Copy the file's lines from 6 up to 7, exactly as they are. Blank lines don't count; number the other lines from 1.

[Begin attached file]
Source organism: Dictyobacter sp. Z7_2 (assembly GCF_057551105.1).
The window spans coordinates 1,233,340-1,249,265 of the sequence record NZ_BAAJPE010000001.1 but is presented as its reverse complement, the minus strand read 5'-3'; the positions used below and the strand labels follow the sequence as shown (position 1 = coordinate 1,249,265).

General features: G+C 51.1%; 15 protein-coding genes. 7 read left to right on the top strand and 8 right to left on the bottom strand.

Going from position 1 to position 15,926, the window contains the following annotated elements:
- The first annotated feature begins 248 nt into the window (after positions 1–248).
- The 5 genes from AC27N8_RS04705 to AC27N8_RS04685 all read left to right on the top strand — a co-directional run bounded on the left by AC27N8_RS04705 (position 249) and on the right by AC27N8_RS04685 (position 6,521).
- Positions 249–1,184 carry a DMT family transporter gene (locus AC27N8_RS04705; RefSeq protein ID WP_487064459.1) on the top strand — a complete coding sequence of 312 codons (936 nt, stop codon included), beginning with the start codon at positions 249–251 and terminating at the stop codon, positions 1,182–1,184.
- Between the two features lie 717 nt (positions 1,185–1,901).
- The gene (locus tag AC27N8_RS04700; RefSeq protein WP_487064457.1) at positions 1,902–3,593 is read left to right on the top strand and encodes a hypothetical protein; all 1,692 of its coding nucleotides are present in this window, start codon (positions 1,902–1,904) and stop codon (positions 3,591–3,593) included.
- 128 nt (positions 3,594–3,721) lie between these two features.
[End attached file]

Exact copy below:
- The 5 genes from AC27N8_RS04705 to AC27N8_RS04685 all read left to right on the top strand — a co-directional run bounded on the left by AC27N8_RS04705 (position 249) and on the right by AC27N8_RS04685 (position 6,521).
- Positions 249–1,184 carry a DMT family transporter gene (locus AC27N8_RS04705; RefSeq protein ID WP_487064459.1) on the top strand — a complete coding sequence of 312 codons (936 nt, stop codon included), beginning with the start codon at positions 249–251 and terminating at the stop codon, positions 1,182–1,184.